Smith was born into flat track. “The town where I am from — Flint, Michigan — is home to some of the best flat track racers ever,” Smith said. “It is the Charlotte to NASCAR, or the SoCal to MOTO.” Smith was mentored by legendary nine-time AMA Grand National Champion Scott Parker, who won his first title at the Sacramento Mile in ’88. Smith has charisma and style, and he might be one of the few flat track riders who will make it to the mainstream. He is the first-ever X-Games gold medalist in flat track racing and he has a drink sponsor — Kid Rock’s beer, Badass. But when it comes to winning a Grand National Championship, Smith has always been a bridesmaid, and this year the same story ran true.

In the semi, Smith crashed in turn four. “Stuff happens so fast on the short track. I got stuffed and then I stuffed someone and then bam, I was out,” Smith said after the race. “I think it was the road racer John Kocinski who described flat track as ‘catching a fish and holding on to that big slimy thing in your hands, and just when you think you have it, it slips out.'”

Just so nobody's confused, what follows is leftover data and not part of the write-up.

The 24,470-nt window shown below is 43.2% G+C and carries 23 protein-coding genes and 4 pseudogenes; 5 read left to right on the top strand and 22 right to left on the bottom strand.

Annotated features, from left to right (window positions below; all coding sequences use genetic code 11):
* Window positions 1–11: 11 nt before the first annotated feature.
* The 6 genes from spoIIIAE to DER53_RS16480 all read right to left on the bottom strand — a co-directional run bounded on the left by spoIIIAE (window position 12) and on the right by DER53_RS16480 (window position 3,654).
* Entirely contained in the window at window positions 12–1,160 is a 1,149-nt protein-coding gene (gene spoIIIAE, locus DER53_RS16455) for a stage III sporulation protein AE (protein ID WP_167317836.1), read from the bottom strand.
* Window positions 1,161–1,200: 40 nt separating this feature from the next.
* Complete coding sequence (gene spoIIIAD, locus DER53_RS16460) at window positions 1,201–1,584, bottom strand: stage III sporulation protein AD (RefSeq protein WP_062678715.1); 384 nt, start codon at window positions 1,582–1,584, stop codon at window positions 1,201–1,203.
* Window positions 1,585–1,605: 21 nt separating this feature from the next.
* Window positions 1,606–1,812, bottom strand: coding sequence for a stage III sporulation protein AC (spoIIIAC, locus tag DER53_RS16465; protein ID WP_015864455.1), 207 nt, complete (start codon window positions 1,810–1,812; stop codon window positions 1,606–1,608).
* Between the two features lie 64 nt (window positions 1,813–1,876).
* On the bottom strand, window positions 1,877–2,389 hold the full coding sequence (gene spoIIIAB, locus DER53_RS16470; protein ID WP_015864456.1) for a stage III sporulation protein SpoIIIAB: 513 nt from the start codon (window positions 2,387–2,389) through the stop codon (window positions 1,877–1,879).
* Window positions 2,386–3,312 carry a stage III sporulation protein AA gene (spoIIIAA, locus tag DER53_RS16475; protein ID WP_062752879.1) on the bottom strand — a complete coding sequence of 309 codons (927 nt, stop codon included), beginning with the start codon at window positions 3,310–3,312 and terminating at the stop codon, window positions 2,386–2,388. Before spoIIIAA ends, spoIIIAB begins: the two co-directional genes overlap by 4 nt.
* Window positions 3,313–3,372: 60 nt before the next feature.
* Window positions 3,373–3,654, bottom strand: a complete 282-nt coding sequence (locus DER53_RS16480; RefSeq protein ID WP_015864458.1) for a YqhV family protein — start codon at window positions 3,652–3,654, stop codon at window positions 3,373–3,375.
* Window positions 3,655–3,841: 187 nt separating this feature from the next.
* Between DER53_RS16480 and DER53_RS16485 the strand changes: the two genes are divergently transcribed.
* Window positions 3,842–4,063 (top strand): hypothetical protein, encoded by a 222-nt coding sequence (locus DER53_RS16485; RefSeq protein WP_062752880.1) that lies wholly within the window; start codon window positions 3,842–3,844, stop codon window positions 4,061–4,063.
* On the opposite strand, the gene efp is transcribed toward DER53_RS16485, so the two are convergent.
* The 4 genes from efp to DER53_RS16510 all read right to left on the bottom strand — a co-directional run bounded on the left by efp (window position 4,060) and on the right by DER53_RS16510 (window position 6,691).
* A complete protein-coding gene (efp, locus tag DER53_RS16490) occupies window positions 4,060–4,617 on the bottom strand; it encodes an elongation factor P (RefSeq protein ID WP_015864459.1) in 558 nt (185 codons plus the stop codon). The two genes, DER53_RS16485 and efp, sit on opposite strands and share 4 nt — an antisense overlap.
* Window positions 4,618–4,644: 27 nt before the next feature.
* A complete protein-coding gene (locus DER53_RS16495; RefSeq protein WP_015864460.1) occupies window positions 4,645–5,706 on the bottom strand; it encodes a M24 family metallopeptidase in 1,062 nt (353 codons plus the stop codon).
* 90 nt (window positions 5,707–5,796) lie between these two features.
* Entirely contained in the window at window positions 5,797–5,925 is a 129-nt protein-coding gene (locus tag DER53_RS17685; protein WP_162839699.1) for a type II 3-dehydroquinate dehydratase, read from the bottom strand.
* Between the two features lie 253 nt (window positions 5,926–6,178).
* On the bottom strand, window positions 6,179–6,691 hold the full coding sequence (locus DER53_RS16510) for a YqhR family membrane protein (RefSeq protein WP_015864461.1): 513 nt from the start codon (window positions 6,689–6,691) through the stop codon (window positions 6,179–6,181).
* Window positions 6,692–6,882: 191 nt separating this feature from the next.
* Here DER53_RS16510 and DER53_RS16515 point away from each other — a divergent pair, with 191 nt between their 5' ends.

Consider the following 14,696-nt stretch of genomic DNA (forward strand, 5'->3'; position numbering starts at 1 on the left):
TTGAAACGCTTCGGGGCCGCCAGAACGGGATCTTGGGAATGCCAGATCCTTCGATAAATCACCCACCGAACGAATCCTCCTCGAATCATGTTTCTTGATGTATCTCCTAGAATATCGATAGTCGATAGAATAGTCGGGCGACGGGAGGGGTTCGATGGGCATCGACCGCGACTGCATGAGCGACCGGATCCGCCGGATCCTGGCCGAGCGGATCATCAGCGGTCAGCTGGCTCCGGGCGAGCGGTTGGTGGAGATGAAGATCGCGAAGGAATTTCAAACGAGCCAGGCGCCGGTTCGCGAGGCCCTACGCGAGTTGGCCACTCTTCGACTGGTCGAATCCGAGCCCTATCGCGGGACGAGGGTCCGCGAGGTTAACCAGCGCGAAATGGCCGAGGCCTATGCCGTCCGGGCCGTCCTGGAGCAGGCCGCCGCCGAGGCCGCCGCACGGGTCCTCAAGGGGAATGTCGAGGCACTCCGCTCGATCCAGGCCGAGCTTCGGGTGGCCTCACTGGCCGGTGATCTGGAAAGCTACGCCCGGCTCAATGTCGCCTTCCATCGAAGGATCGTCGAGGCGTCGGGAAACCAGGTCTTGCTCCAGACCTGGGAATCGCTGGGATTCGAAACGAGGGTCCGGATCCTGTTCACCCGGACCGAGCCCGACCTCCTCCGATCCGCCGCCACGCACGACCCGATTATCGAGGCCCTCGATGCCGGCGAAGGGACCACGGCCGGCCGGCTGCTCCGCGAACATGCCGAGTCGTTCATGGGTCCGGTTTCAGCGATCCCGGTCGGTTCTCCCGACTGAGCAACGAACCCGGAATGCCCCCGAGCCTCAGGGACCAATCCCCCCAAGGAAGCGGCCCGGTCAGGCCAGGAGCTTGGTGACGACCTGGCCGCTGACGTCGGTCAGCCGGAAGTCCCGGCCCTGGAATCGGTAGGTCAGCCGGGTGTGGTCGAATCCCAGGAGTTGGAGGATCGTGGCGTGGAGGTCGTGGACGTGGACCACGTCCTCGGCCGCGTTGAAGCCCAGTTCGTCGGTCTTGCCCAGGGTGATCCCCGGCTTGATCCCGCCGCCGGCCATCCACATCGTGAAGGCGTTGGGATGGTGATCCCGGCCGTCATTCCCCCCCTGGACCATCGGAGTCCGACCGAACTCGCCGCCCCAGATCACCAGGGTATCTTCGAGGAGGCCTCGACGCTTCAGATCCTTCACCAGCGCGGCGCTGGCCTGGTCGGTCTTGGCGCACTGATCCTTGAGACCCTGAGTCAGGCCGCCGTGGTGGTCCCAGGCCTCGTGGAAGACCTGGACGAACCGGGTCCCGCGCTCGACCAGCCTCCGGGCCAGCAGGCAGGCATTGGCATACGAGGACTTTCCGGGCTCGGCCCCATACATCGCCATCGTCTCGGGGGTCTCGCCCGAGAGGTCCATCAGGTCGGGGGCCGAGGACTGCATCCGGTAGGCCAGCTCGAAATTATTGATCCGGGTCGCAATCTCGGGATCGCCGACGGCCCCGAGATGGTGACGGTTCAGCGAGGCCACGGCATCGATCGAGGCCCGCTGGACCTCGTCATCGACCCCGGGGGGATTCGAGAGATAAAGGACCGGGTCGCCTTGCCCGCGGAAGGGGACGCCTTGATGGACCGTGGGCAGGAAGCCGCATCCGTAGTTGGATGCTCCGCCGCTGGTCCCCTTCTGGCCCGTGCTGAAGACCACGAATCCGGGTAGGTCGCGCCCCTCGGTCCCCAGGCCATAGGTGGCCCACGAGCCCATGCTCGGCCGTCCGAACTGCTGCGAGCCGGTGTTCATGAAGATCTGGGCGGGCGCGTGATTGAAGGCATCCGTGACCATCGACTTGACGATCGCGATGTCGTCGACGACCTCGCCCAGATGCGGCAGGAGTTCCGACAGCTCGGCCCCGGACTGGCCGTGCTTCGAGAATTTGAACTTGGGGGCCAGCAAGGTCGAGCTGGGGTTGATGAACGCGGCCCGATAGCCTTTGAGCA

Brair Bauman went on to win the main event, and therefore Mees took his third National Championship.

The show started with hot laps by the grand Marshall Kevin Schwantz, followed by a pre-show of Vegas girls wearing sequins and feathers and surrounding an Elvis impersonator who serenaded the fans with fireworks.

The next day, the first-ever Superprestigio of the Americas commenced. The show started with hot laps by the grand Marshall Kevin Schwantz, followed by a pre-show of Vegas girls wearing sequins and feathers and surrounding an Elvis impersonator who serenaded the fans with fireworks. There was a sensational pre-race: the Super Hooligans, riding heavy custom street bikes, whose loose rules consist of having at least a 750cc twin engine on a bigger, stock frame (no dirt bikes or purpose-built vintage racers). It featured such misfits as Thor Drake of See See Motorcycles, FMX rider Drake McElroy and cult builder Roland Sands.